Emailing: Canada Marc Emery agrees to five years in Canadian prison

Canada: Marc Emery agrees to five years in Canadian prison


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Canada: Marc Emery agrees to
five years in Canadian prison

By Administrator,
on 13-01-2008 18:30

Views : 69

Favoured : 6

Published in : News,

Canada: Marc Emery agrees to five years in Canadian prison

Ian Mulgrew
Vancouver Sun
Monday 14 Jan

VANCOUVER – Marc Emery, Vancouver’s self-styled
Prince of Pot, has tentatively agreed to a five-year prison
term in a plea bargain over U.S. money laundering and
marijuana seed-selling charges.

Facing an extradition
hearing Jan. 21 and the all-but-certain prospect of delivery
to American authorities, Emery has cut a deal with U.S.
prosecutors to serve his sentence in Canada. He also hopes it
will save his two co-accused – Michelle Rainey and Greg
Williams, who were his lieutenants for so much of the past

The three were arrested in August 2005 at the
request of the United States and charged even though none had
ventured south of the border. Since then, they have been
awaiting the extradition hearing. With the proceedings about
to begin, Emery says his lawyer brokered the best deal

If accepted by the courts in both countries,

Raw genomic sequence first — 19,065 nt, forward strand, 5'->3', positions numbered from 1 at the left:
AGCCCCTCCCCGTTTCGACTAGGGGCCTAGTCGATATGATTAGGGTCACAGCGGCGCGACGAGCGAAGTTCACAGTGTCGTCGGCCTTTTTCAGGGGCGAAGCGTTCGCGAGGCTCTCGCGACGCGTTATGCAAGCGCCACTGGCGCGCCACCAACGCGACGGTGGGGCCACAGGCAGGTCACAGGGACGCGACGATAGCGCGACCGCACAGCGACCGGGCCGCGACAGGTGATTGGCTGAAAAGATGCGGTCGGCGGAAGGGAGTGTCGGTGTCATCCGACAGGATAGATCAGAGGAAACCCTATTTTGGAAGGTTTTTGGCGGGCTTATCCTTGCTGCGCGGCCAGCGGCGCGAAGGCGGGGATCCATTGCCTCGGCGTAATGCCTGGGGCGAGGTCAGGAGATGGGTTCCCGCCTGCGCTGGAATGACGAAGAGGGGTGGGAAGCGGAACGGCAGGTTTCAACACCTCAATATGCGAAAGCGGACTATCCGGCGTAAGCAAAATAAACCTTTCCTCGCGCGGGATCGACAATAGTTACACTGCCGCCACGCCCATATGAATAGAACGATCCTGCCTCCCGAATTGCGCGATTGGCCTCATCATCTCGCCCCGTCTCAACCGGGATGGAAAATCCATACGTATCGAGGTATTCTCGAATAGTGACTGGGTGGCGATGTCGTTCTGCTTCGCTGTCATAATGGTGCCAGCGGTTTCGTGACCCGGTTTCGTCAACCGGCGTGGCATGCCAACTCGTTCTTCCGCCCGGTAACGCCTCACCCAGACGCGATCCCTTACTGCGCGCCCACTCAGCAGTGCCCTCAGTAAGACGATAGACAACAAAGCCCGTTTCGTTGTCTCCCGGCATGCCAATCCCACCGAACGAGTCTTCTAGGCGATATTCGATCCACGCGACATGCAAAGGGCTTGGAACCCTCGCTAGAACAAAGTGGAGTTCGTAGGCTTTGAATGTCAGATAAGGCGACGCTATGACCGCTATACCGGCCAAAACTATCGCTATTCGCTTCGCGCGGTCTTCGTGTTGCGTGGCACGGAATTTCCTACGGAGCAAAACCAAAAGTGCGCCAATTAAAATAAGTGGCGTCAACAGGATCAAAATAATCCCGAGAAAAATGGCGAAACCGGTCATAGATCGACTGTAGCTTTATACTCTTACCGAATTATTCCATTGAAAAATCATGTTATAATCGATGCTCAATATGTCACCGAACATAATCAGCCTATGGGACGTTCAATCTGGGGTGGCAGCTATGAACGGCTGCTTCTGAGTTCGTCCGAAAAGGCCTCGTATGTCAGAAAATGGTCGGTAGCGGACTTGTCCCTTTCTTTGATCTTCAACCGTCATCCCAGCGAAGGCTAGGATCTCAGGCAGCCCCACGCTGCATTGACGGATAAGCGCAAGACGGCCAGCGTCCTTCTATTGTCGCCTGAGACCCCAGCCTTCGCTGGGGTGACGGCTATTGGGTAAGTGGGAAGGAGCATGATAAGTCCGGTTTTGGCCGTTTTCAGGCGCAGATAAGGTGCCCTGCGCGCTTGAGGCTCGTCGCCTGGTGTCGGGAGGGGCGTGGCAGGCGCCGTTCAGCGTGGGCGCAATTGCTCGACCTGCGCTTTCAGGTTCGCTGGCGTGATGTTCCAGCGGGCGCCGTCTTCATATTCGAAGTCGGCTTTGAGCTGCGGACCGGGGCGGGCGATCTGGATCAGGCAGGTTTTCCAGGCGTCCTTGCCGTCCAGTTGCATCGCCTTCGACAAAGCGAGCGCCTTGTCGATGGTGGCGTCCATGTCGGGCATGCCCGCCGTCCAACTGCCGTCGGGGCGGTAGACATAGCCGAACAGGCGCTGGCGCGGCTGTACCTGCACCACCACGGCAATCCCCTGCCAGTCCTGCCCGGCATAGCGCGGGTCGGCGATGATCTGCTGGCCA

Emery said he will serve the full term and not be eligible for
Canada’s lenient get-out-of-jail-early rules.

going to do more time than many violent, repeat offenders," he
complained. "There isn’t a single victim in my case, no one
who can stand up and say, ‘I was hurt by Marc Emery.’ No

He’s right. Whatever else you may think of Emery
– and he grates on many people, what is happening here is a
travesty of justice. Emery’s case mocks our independence as a
country. Prosecutors in Canada have not enforced the law
against selling pot seeds and all you need do is walk along
Hastings Street between Homer and Cambie for

There are numerous stores selling seeds and
products for producing cannabis. Around the corner, you’ll
find more seed stores. You’ll find the same shops in Toronto
and in other major Canadian cities.

The last time Emery
was convicted in Canada of selling pot seeds, back in 1998, he
was given a $2,000 fine. Emery has flouted the law for more
than a decade and every year he sends his seed catalogue to
politicians of every stripe.

He has run in federal,
provincial and civic elections promoting his pro-cannabis
platform. He has championed legal marijuana at parliamentary
hearings, on national television, at celebrity conferences, in
his own magazine, Cannabis Culture, and on his own Internet
channel, Pot TV.

Health Canada even recommended medical
marijuana patients buy their seeds from Emery. From 1998 until
his arrest, Emery even paid provincial and federal taxes as a
"marijuana seed vendor" totalling nearly $600,000.

is being hounded because of his success. The political
landscape has changed dramatically as a result of Emery’s
politicking for cannabis. Emery challenged a law he disagrees